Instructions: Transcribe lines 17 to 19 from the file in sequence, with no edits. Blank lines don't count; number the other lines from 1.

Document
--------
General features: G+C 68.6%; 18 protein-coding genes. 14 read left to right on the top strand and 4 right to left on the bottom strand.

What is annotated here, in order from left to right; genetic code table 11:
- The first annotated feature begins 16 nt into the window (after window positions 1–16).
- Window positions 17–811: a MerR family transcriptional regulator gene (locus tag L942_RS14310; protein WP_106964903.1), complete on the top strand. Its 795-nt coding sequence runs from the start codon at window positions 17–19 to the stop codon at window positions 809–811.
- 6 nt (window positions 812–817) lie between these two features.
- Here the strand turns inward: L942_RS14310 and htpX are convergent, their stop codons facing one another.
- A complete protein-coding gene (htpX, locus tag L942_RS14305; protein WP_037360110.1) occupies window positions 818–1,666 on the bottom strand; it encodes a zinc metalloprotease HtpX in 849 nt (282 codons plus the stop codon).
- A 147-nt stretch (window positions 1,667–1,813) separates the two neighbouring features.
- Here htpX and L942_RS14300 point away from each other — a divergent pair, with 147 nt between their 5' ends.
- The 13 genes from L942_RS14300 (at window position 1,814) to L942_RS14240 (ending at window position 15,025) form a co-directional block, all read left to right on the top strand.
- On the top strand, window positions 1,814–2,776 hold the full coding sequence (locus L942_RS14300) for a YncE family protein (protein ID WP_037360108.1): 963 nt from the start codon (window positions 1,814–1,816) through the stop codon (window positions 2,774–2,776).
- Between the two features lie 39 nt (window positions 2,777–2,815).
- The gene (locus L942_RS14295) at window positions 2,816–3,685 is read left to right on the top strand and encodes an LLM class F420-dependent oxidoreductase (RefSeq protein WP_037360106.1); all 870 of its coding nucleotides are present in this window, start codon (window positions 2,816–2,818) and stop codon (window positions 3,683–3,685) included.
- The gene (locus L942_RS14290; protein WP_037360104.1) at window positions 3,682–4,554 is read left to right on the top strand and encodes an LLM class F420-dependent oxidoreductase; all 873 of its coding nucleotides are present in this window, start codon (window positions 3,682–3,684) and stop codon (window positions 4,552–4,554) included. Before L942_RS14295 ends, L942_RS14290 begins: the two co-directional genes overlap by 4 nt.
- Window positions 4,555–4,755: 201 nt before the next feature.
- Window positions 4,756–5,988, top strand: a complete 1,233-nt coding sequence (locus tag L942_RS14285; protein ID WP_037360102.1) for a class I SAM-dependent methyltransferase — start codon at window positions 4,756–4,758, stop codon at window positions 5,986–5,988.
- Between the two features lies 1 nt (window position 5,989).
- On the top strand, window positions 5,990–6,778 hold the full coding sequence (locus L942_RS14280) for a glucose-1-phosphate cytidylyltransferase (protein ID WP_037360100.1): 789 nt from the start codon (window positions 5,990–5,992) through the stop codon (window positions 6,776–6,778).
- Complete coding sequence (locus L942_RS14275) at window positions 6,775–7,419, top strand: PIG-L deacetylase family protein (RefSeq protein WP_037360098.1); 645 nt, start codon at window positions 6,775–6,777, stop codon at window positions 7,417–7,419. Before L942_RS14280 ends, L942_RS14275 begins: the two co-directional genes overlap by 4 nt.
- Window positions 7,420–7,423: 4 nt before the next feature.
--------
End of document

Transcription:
- Between the two features lies 1 nt (window position 5,989).
- On the top strand, window positions 5,990–6,778 hold the full coding sequence (locus L942_RS14280) for a glucose-1-phosphate cytidylyltransferase (protein ID WP_037360100.1): 789 nt from the start codon (window positions 5,990–5,992) through the stop codon (window positions 6,776–6,778).
- Complete coding sequence (locus L942_RS14275) at window positions 6,775–7,419, top strand: PIG-L deacetylase family protein (RefSeq protein WP_037360098.1); 645 nt, start codon at window positions 6,775–6,777, stop codon at window positions 7,417–7,419. Before L942_RS14280 ends, L942_RS14275 begins: the two co-directional genes overlap by 4 nt.